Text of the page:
Saudi Arabia tightens security at Iraqi embassy as tensions rise - Gulf Business
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Saudi Arabia tightens security at Iraqi embassy as tensions rise

Saudi Arabia tightens security at Iraqi embassy as tensions rise

Officials say the step is just a precautionary measure

Saudi Arabia has beefed up security at its embassy in Iraq amid heightened regional tensions following the execution of a Shia Muslim cleric.

“Security measures have been further enhanced with the help of the local authorities,” Saudi Arabia’s ambassador Thamir bin Sabhan Al-Sabhan was quoted as saying by local daily Arab News.

The move comes after a mob attacked the kingdom’s embassy in Tehran and its consulate in Mashhad in response to the execution of cleric Nimr Al Nimr, a vocal critic of the Saudi royal family.

The incident sparked a diplomatic row between Iran and Saudi Arabia, prompting the kingdom and its allies Bahrain, Kuwait and the United Arab Emirates to recall their envoys from the country. Saudi Arabia and Bahrain have also cut off all diplomatic ties with Iran.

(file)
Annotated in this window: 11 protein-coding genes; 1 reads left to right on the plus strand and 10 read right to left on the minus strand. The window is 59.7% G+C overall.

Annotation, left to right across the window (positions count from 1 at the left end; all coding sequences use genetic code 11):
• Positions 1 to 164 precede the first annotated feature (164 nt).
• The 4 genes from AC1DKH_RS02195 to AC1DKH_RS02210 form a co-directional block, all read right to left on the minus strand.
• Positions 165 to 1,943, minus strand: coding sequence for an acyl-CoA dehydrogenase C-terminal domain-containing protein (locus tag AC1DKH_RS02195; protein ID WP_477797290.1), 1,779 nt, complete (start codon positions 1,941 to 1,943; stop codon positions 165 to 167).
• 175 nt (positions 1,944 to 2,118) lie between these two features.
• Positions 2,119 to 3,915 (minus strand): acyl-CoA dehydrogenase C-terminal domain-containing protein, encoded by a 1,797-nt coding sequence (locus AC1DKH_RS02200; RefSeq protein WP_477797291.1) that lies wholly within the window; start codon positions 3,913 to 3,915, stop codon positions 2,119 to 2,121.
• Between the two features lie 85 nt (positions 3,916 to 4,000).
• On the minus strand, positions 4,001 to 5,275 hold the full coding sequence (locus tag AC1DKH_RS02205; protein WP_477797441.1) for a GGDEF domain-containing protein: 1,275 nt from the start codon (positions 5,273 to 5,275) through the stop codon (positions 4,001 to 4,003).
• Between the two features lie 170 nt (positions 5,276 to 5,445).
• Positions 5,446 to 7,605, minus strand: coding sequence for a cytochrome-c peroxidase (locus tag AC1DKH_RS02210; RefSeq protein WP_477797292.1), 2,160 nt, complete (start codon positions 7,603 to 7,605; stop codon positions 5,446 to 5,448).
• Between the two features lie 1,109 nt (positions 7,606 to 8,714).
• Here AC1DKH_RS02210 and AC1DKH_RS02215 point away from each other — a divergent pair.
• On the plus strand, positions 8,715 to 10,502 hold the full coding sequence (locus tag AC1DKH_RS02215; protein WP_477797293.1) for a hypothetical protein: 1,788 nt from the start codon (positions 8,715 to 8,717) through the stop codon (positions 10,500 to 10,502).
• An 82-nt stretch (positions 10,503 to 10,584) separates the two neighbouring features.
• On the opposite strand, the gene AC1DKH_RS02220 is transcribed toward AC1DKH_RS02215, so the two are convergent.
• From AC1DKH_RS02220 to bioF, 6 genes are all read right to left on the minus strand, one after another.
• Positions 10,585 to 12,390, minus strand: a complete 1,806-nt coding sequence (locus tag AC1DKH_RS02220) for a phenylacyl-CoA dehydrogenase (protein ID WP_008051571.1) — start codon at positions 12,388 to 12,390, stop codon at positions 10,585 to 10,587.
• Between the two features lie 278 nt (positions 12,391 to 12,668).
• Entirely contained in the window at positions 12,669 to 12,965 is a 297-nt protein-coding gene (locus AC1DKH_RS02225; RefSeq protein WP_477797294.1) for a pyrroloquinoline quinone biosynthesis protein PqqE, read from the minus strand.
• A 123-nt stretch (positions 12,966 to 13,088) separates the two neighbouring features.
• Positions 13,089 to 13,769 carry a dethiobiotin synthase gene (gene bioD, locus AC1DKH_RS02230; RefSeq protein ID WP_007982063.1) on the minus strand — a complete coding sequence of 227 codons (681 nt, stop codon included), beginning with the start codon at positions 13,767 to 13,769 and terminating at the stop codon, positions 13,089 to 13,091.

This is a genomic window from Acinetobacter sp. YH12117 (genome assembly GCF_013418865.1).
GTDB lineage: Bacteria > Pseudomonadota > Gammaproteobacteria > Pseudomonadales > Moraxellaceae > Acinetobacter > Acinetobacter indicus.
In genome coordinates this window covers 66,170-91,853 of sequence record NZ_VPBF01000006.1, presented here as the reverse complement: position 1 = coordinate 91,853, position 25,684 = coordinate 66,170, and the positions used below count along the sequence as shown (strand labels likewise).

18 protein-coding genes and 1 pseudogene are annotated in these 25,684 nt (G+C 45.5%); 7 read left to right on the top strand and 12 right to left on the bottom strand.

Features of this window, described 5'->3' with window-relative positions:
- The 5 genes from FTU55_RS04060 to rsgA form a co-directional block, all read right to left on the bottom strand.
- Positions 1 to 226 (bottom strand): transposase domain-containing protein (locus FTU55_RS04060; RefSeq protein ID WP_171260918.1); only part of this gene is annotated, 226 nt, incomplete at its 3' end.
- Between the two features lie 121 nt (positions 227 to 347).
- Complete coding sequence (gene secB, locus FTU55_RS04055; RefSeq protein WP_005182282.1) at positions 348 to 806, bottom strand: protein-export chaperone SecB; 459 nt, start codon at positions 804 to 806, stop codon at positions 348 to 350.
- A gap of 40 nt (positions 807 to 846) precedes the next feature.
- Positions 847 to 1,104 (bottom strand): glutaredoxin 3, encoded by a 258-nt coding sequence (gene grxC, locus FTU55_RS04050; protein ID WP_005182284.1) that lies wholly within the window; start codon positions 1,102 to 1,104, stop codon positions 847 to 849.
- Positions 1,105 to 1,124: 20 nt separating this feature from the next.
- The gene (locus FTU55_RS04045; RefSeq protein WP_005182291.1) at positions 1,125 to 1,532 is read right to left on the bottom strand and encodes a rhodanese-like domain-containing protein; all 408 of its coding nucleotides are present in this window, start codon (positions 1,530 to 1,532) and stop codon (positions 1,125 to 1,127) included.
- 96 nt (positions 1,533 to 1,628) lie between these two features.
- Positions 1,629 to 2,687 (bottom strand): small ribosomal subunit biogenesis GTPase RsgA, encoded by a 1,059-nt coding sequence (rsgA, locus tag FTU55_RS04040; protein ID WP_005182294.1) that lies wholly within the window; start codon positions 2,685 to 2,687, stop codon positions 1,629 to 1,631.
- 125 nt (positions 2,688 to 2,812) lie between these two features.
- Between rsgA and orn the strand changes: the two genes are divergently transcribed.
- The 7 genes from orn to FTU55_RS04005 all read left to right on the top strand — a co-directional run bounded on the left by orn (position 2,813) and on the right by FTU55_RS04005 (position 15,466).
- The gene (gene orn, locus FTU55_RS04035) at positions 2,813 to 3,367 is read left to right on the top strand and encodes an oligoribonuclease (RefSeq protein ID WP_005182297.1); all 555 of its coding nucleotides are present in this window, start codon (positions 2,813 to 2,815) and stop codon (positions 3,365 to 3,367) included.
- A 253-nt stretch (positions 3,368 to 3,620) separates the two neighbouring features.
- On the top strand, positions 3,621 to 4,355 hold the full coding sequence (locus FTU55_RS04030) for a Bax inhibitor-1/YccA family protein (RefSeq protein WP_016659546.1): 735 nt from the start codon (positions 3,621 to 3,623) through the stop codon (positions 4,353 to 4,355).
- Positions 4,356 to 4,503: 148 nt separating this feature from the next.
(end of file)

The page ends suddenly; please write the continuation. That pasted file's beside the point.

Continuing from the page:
Iraq’s government has been under pressure from Shi’ite groups to sever ties with Riyadh in retaliation for the execution. Protestors took to the streets in Baghdad and other southern cities on January 2 and two people were killed during attacks on Sunni Muslim mosques in the country.

Al Sabhan denied reports that the embassy had come under direct attack during the protests and said that work at the mission was continuing without any disruption. Reports also suggested Saudi Arabia was strengthening security at its embassy in Lebanon over fears of retaliation from Shi’ite groups.

Saudi Arabia’s relationship with Iraq has been fraught with tension since 1990 when Iraqi dictator Saddam Hussein invaded Kuwait. The kingdom has also accused Iraq discrimination against Sunni Muslims, a charge that Baghdad denies.

Bilateral relations between the two countries have been on the mend after Iraq’s Prime Minister Haider Al Abadi came to power in 2014. Saudi Arabia reopened its embassy in Baghdad in 2015 after 25 years.

In addition, the growing influence of militant group Islamic State of Iraq and the Levant has united the countries against a common enemy.


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